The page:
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Types of crypto scams and identifying deceptive crypto projects

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Scammers are constantly on the lookout for new ways to steal hard-earned money, and the huge expansion of crypto in recent years has offered numerous opportunities for fraud. Blockchain data firm Chainalysis reported that thieves stole $14 billion in cryptocurrency in 2021, setting a new record. You should be aware of the risks if you’re interested in crypto. 

Date and Scam

Scammers frequently utilize dating websites to trick naive victims into believing they are in a genuine long-term relationship and as soon as the confidence is established, discussions frequently shift to lucrative cryptocurrency opportunities and the eventual transfer of the coins or account authentication keys. According to the federal trade commission (FTC), nearly 20% of the money wasted in romance scams was in Bitcoin. 

Imposter scams

Many scammers acting as celebrities, established businesses, and bitcoin influencers organize these giveaway scams where they show themselves as legitimate organizations or established people and promise to multiply the bitcoins donated. The illusionary opportunity forces people to act immediately expecting a greater return on their investment.

NFTs and ICOs Scams

Crypto-based investments, such as initial coin offerings (ICOs) and non-fungible tokens (NFTs), have provided scammers with even more ways to steal their money. What’s vital to understand is that, while crypto-based investments or business prospects may appear to be lucrative, they don’t always reflect reality.

Some scammers, for example, establish bogus ICO websites and advise people to deposit cryptocurrency into a hacked wallet. In other cases, it is possible that the ICO is to blame. Founders may distribute uncontrolled tokens or deceive investors about the quality of their products through deceptive promotion.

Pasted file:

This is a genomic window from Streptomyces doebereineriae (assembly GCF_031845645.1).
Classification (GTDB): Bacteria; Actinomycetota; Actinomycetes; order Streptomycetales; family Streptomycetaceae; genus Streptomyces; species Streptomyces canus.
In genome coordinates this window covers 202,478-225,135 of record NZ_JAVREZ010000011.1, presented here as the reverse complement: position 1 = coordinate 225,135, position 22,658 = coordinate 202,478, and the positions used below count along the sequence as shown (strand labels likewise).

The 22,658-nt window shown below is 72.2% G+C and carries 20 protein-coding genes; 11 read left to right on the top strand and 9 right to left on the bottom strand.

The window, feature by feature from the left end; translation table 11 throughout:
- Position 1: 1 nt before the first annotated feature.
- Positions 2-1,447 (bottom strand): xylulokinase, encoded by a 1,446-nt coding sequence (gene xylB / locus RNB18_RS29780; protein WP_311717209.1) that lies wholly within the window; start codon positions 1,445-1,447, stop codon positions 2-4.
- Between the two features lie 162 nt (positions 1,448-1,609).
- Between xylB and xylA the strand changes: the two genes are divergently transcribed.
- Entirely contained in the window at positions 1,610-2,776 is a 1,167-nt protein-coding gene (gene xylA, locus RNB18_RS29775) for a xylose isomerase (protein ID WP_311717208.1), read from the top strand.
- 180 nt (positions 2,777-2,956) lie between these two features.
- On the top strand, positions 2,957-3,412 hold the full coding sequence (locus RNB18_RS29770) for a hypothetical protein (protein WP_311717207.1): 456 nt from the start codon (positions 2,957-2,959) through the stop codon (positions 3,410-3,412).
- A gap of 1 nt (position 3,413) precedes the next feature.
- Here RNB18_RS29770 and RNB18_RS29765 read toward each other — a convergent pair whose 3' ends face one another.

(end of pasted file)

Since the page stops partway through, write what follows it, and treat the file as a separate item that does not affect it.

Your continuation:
Scams in Cloud Mining

Platforms will appeal to retail customers and investors to entice them to put money down to assure a continuing stream of mining power and reward. These sites do not genuinely control the hash rate they claim to and will not fulfill the rewards after your initial investment. While cloud mining is not always a scam, due investigation of the site is required before investing.

Business opportunity scams

The ancient saying “If it sounds too good to be true, it probably is” still holds, and it is worth remembering for anyone considering investing in general. This is particularly true for cryptocurrency. Countless profit-seeking speculators gravitate to deceptive websites that offer so-called guaranteed returns or other schemes that need investors to commit big sums of money to receive even larger guaranteed returns.

Summing up

Many people have compared the frenzied rush into cryptocurrencies to the Wild West. As the crypto ecosystem grows in size and complexity, it will surely become a target for scammers.

Socially engineered campaigns to get account or security information, and having a target to pay cryptocurrency to a compromised digital wallet are the two types of crypto scams.

You should be able to recognize a crypto-related scam early and avoid it from happening to you if you understand the common ways that scammers try to steal your information.

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